It is established by earlier decisions of this Court that federal decisions interpreting the FTC Act may be used as guidance in determining the scope and meaning of G.S. 75-1.1. Johnson v. Insurance Co., 300 N.C. 247, 266 S.E. 2d 610 (1980); Hardy v. Toler, 288 N.C. 303, 218 S.E. 2d 342 (1975). Federal courts have uniformly held that the FTC may issue a cease and desist order to enforce Section 5 where an act or practice has a capacity to deceive, regardless of the presence or absence of good faith on the part of the offending party. Chrysler Corp. v. F.T.C., 561 F. 2d 357, 363 (D.C. Cir. 1977); Doherty, Clifford, Steers & Shenfield, Inc. v. F. T. C., 392 F. 2d 921 (6th Cir. 1968); Montgomery Ward & Co. v. F.T.C., 379 F. 2d 666 (7th Cir. 1967). Although recognizing the precedential value of FTC decisions, the Court of Appeals held that, because our state Act provides for a private action, federal decisions to the effect that *543bad faith was not necessary to show a violation of the FTC Act were not dispositive. Good faith, said the Court of Appeals, may be irrelevant where the Attorney General seeks injunctive relief under G.S. 75-14, a remedy analogous to an FTC cease and desist order, but it should be relevant where a party is potentially liable in a private action for treble damages under G.S. 75-16. Our task is to determine whether the intent of the Legislature will be more fully served if the addition of a private action under our statute brings with it a concomitant requirement that a private party must show bad faith in order to recover treble damages. In resolving that question, we are guided by two other questions: (1) what was this State’s unfair and deceptive trade practice act intended to accomplish, and (2) how can the purpose for which the law was passed be most fully realized.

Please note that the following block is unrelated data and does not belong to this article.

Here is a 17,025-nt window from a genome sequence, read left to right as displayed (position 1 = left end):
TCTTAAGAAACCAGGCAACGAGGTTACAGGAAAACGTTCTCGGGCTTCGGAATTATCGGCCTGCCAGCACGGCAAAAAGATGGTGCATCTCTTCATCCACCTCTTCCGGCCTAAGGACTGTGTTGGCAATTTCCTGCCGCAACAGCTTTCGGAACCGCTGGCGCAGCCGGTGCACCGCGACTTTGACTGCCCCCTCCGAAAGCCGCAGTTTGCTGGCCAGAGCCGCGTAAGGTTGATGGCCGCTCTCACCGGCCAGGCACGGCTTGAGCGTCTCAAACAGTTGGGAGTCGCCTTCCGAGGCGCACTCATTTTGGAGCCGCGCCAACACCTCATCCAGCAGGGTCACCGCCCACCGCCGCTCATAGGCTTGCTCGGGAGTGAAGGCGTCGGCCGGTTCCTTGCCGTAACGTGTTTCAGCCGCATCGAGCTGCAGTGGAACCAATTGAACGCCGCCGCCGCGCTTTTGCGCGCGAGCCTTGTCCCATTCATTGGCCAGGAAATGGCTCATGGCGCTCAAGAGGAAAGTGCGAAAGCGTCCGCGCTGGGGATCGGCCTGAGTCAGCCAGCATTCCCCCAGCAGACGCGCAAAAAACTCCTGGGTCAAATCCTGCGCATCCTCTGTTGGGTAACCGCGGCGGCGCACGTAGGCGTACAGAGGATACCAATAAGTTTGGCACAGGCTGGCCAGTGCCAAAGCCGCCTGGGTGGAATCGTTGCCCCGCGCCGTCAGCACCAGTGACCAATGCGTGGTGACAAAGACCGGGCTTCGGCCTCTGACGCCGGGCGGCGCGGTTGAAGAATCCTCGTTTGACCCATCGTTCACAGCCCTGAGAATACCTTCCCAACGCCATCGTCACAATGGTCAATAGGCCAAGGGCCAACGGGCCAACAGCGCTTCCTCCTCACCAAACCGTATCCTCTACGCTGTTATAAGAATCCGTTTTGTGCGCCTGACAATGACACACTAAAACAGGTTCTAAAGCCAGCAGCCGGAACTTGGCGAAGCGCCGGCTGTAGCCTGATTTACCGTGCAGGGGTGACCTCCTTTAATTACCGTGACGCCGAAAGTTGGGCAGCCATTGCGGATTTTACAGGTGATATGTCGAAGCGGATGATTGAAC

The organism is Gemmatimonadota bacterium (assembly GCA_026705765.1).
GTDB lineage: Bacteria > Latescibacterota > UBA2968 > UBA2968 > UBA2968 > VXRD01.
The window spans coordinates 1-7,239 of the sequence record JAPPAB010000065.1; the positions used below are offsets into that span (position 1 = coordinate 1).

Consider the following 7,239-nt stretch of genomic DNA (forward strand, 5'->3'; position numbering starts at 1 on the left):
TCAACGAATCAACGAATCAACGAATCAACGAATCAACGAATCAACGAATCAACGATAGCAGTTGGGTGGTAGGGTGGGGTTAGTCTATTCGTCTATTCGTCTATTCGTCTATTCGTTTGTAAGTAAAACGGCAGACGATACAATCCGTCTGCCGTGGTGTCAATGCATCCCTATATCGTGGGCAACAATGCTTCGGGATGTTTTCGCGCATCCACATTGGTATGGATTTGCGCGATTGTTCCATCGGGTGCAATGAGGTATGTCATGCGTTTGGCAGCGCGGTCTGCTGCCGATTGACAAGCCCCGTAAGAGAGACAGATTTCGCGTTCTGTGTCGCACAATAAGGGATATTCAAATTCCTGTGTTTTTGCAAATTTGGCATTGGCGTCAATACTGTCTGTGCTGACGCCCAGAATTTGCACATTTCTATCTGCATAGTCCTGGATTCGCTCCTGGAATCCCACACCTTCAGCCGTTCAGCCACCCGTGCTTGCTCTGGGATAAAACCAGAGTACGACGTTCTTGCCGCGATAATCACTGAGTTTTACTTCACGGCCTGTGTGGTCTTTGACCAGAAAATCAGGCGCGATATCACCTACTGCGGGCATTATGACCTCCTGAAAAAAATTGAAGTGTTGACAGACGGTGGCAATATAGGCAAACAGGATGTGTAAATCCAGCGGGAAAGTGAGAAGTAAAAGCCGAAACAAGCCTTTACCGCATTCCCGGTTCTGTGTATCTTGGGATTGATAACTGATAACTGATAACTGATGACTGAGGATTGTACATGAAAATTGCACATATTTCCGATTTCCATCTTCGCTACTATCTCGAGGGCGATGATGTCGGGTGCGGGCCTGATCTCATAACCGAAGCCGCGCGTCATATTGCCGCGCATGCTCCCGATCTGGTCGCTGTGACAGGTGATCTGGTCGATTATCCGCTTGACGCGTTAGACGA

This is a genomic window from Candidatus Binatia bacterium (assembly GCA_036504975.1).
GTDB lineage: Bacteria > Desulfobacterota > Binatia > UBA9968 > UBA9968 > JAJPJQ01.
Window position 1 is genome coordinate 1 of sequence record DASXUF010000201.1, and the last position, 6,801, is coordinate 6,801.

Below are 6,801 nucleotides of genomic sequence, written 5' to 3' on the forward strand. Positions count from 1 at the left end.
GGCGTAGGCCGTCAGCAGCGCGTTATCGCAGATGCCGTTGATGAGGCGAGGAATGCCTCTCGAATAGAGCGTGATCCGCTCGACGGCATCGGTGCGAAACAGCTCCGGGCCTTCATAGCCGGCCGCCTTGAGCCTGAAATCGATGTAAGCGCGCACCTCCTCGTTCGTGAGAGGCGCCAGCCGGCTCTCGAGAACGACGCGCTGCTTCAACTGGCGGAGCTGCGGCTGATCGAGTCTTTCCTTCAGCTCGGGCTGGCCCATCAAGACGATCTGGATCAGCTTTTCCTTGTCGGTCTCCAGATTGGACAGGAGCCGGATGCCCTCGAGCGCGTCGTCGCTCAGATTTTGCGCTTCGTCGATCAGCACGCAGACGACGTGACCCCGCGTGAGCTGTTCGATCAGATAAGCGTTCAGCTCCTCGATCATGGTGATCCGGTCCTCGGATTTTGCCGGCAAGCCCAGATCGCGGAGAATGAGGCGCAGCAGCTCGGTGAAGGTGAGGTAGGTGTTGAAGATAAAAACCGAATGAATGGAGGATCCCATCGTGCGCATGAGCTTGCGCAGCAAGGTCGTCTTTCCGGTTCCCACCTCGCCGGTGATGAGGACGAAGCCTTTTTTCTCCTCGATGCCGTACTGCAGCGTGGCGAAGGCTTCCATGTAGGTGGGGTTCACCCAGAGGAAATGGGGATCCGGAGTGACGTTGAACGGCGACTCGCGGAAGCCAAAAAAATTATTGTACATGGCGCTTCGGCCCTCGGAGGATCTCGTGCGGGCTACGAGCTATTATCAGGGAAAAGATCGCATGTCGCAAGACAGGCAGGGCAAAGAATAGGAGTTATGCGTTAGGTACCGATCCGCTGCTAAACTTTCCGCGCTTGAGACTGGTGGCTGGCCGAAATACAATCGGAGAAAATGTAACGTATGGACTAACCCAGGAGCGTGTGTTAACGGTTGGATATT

Between the 1960’s and the present, North Carolina was one of forty-nine states to adopt consumer protection legislation designed to parallel and supplement the FTC act. Leafier and Lipson, Consumer Actions Against Unfair or Deceptive Acts or Practices: The Private Uses of Federal Trade Commission Jurisprudence, 48 Geo. Wash. L. Rev. 521 (1980). The statute enacted in North Carolina in fact had its genesis in the first of several alternative forms suggested to the states by the Federal Trade Commission and the Committee on Suggested State Legislation of the Council of State Governments. Council of State Governments, Suggested State Legislation (Vol. XXIX 1970); Lovett, State Deceptive Trade Practices Legislation, 46 Tulane L. Rev. 724, 732 (1972). The Commission encouraged state-level legislation because it recognized that enforcement of the FTC Act’s broad Section 5 proscription against “unfair or deceptive acts or practices” could not possibly be accomplished without extra-agency assistance. L. Richie & H. I. Safer-stein, Private Actions for Consumer Injury Under State Law — The Role of the Federal Trade Commission, in FTC Trade Regulation— Advertising, Rulemaking and New Consumer Protection 415 (PLI 1979). In enacting G.S. 75-16 and G.S. 75-16.1, our Legislature intended to establish an effective private cause of action for aggrieved consumers in this State.